4. Build a DIY Double-Walled Stock Tank
In the same way that a double-walled tumbler keeps drinks hot or cold, one of the most effective electricity-free ways to keep water from freezing is a DIY double-walled tank. Place one bucket inside of another to slow the escape of heat through the sides of the tank or bucket.
You can use this method with all sizes of buckets and troughs, from giant stock tank to 5-gallon bucket.
How to Keep Water Thawed using a DIY Double Walled Stock Tank
Total time: 20 minutes
First, source two buckets or stock tanks slightly different in size.
On our farm, old leaky stock tanks get saved for use as insulation.
Remove the plug from the larger trough (or drill a hole)
Water should be able to drain from the larger trough.
Place the smaller stock tank inside the larger stock tank.
If using buckets, place the smaller bucket inside of the larger one.
Fill the gap between the two troughs with insulation.
Next, insulate the space between the two troughs with whatever insulating material you can find (fiber or foam insulation works best, but dirt, straw, or hay chaff provide some insulation)
Estimated Cost: 20 USD
- 2 bukets or stock tanks, one slightly larger than the other
Paired with a partial cover, this generally keeps a large tank from freezing over for a long period of freezing weather. Click here to read a longer tutorial on this trough insulation method.
5. Don’t Just Break Ice, Remove it
Water will stay thawed longer if you break up and remove ice chunks from the surface of your water. When winter chores include breaking ice in partially frozen water troughs and buckets, take time to scoop out the little icebergs.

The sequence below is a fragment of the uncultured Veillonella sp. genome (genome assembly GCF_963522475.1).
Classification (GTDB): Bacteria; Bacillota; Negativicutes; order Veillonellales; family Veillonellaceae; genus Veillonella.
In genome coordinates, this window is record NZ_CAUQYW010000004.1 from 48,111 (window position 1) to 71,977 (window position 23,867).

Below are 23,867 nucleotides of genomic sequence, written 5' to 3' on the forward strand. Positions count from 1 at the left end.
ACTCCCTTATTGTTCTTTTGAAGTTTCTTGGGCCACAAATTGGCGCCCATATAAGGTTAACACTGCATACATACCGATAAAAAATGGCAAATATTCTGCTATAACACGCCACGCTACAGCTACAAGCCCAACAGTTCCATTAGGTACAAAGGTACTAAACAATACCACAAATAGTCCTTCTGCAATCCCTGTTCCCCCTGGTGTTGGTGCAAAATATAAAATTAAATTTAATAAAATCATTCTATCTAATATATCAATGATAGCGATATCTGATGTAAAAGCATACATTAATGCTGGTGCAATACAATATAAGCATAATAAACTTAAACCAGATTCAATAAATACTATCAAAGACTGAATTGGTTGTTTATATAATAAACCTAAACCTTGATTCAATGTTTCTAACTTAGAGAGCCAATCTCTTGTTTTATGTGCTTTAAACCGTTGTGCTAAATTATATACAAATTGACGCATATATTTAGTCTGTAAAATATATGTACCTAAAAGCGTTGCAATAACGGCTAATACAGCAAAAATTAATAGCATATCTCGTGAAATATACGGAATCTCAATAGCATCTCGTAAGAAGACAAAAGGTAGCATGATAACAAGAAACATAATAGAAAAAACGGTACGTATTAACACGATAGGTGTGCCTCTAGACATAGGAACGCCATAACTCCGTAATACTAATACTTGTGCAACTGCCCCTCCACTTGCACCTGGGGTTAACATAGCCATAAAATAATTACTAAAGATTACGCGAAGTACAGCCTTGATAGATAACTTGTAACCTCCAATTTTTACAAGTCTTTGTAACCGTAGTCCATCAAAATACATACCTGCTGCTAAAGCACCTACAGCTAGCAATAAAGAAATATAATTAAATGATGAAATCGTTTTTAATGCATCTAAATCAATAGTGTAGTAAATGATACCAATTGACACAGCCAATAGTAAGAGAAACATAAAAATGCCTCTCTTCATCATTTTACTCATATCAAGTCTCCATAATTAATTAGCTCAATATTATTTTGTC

Removing chunks of ice and then refilling the tank with water above-freezing will help extend the amount of time until the tank freezes over again.
5. Use Nature’s Heat: Manure!
In a pinch, harness the power of manure! During the worst of our electricity-outage-causing winter storms, we’d
- Fill a muck bucket with fresh manure.
- Put a water bucket on top of the manure, inside the muck bucket,
- Stuff straw in between the walls of the muck bucket and the bucket
It’s odd but it works! When we used this method during evening chores with overnight temperatures in the 20’s, the manure-insulated 5-gallon bucket remained ice-free overnight, while the 150-gallon tank had an inch of ice by morning. The picture below illustrates this method. The black muck bucket contained fresh manure, but the water in the blue bucket stayed clean- and warm! As long as the interior water trough is clean, the water won’t be contaminated.